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Walter Block Is Still Defending the Undefendable

Friday, January 24th, 2014 by posted in Economics, Law, Philosophy.
Nuclear_Power_Plant_Cattenom teaser

Reprinted from Walter Block is at his finest when he subjects the most loathsome jobs and nastiest behaviors to a logical and libertarian scrutiny. Block’s Defending the Undefendable has needled and irritated an entire generation of readers and compelled many to

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“Intractable Injustice in the Compensation for Public Takings of Property

Thursday, January 23rd, 2014 by posted in Law, Philosophy.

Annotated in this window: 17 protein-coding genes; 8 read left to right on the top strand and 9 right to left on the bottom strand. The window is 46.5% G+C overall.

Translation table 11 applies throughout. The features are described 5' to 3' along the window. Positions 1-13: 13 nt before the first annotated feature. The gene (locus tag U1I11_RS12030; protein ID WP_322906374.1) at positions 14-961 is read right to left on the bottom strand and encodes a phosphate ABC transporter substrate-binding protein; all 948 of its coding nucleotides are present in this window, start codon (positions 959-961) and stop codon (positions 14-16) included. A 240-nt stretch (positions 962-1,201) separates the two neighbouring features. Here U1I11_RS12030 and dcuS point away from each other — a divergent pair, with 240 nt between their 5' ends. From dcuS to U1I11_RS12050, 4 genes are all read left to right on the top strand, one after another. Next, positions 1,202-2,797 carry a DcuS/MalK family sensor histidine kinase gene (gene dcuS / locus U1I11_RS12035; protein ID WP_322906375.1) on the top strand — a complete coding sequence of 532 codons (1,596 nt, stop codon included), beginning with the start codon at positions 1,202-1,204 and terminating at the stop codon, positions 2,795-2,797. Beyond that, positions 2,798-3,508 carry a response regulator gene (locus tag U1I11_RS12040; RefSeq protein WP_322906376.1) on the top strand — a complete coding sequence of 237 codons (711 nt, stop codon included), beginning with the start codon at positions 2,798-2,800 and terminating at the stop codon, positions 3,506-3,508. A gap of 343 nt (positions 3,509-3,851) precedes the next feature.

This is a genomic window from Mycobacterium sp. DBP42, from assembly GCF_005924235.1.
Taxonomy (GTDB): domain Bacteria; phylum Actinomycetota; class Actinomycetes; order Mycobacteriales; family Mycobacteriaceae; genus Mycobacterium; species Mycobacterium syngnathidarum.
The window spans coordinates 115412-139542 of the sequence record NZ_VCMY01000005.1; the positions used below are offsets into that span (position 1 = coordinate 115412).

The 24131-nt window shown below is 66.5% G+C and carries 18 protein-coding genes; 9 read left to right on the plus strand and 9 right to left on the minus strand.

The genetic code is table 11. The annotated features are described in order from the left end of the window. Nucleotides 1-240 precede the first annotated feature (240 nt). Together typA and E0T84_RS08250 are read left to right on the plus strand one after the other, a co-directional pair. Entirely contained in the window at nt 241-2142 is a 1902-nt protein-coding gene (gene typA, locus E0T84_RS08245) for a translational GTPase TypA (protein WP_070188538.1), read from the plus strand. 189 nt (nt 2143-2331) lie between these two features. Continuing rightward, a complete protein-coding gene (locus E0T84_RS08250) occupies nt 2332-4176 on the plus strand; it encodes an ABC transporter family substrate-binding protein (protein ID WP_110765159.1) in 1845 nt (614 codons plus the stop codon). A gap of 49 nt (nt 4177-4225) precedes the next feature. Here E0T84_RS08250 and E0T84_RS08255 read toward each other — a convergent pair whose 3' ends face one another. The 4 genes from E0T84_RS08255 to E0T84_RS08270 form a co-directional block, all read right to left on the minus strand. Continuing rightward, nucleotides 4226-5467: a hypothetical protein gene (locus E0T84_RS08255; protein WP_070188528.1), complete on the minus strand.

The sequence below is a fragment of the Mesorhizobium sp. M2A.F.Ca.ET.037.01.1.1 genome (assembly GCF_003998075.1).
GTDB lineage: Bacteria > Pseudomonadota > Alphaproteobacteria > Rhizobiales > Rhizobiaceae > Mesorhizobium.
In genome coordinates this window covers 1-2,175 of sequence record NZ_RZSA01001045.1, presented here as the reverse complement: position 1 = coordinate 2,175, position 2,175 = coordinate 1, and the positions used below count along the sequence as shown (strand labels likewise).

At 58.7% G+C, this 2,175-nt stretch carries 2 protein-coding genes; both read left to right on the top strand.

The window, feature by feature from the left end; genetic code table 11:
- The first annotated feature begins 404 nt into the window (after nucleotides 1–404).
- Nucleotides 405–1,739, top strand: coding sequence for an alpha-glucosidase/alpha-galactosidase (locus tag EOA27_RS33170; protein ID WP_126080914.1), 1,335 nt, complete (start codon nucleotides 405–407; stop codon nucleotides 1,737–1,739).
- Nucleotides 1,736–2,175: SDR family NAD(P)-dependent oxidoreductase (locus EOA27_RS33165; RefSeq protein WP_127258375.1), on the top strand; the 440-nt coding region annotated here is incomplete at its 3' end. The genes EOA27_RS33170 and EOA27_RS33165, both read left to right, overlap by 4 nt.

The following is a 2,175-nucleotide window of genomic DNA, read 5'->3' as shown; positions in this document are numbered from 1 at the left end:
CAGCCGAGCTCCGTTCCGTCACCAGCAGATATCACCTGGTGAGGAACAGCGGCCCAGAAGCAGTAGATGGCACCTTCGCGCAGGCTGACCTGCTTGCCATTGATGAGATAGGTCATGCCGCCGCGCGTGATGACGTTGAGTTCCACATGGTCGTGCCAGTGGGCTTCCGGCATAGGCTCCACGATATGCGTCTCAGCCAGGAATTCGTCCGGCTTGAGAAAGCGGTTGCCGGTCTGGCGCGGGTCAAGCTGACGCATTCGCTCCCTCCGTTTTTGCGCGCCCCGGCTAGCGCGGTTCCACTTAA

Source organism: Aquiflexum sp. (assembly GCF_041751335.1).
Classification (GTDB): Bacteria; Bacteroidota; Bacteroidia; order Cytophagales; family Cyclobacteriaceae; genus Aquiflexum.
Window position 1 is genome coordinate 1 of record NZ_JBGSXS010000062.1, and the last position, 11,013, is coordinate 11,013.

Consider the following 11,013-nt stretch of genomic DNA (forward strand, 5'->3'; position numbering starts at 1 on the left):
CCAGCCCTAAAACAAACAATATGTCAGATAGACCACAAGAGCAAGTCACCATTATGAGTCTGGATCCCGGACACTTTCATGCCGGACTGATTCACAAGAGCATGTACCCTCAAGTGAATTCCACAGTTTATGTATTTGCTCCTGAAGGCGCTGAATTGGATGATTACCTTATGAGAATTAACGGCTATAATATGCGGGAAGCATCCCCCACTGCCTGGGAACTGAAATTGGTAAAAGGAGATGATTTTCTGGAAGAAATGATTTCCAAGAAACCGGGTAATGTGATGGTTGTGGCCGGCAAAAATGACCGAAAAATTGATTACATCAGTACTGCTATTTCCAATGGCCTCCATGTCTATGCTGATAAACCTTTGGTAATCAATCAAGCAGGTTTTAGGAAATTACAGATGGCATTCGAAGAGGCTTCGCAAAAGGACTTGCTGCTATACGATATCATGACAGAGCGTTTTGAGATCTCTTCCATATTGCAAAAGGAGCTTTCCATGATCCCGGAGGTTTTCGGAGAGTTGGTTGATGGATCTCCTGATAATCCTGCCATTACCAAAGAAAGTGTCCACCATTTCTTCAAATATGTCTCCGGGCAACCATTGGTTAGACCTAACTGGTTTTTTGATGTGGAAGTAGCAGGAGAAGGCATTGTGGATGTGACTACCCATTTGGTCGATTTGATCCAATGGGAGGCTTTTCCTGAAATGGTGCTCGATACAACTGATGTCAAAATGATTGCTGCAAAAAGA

“Intractable Injustice in the Compensation for Public Takings of Property

John Brätland, U.S. Department of the Interior: “Intractable Injustice in the Compensation for Public Takings of Property” Presented at the 2013 Toronto Austrian Scholars Conference session on Behavioral Economics in conjunction with the debut of Mises Canada’s Journal of Prices

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How Not to Think

Thursday, January 23rd, 2014 by posted in Law, Philosophy.

Pursuing the Truth can be a dangerous quest. Average folks typically push back on ideas that challenge their time-honored traditions. Media watchdogs are forever sniffing out reasons to lampoon dissenting opinion. The televised intellectual battlefield, such as it is, is